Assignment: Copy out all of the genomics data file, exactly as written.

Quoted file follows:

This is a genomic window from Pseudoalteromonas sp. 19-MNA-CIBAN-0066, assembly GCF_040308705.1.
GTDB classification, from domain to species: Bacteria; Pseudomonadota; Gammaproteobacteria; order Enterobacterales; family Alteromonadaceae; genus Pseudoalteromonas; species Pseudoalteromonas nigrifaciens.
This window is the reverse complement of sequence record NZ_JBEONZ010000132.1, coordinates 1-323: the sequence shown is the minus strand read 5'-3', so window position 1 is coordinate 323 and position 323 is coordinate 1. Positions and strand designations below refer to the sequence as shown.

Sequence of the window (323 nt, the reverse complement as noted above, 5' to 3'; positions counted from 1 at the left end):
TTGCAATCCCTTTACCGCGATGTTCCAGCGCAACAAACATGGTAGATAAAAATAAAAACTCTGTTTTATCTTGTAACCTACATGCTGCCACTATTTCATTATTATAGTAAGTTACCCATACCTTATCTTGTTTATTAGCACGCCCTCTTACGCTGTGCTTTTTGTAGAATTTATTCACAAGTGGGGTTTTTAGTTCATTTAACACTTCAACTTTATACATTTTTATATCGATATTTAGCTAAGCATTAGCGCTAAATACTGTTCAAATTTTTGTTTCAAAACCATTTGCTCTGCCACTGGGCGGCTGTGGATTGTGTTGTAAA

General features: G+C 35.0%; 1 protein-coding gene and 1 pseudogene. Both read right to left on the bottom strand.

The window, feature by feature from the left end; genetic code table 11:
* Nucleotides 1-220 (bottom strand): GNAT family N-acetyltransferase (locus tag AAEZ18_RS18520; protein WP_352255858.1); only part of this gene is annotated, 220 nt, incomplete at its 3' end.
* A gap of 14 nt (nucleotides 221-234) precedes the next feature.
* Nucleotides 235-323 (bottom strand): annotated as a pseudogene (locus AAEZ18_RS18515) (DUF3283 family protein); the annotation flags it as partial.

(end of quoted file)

This is a genomic window from Pseudoalteromonas sp. 19-MNA-CIBAN-0066, assembly GCF_040308705.1.
GTDB classification, from domain to species: Bacteria; Pseudomonadota; Gammaproteobacteria; order Enterobacterales; family Alteromonadaceae; genus Pseudoalteromonas; species Pseudoalteromonas nigrifaciens.
This window is the reverse complement of sequence record NZ_JBEONZ010000132.1, coordinates 1-323: the sequence shown is the minus strand read 5'-3', so window position 1 is coordinate 323 and position 323 is coordinate 1. Positions and strand designations below refer to the sequence as shown.

Sequence of the window (323 nt, the reverse complement as noted above, 5' to 3'; positions counted from 1 at the left end):
TTGCAATCCCTTTACCGCGATGTTCCAGCGCAACAAACATGGTAGATAAAAATAAAAACTCTGTTTTATCTTGTAACCTACATGCTGCCACTATTTCATTATTATAGTAAGTTACCCATACCTTATCTTGTTTATTAGCACGCCCTCTTACGCTGTGCTTTTTGTAGAATTTATTCACAAGTGGGGTTTTTAGTTCATTTAACACTTCAACTTTATACATTTTTATATCGATATTTAGCTAAGCATTAGCGCTAAATACTGTTCAAATTTTTGTTTCAAAACCATTTGCTCTGCCACTGGGCGGCTGTGGATTGTGTTGTAAA

General features: G+C 35.0%; 1 protein-coding gene and 1 pseudogene. Both read right to left on the bottom strand.

The window, feature by feature from the left end; genetic code table 11:
* Nucleotides 1-220 (bottom strand): GNAT family N-acetyltransferase (locus tag AAEZ18_RS18520; protein WP_352255858.1); only part of this gene is annotated, 220 nt, incomplete at its 3' end.
* A gap of 14 nt (nucleotides 221-234) precedes the next feature.
* Nucleotides 235-323 (bottom strand): annotated as a pseudogene (locus AAEZ18_RS18515) (DUF3283 family protein); the annotation flags it as partial.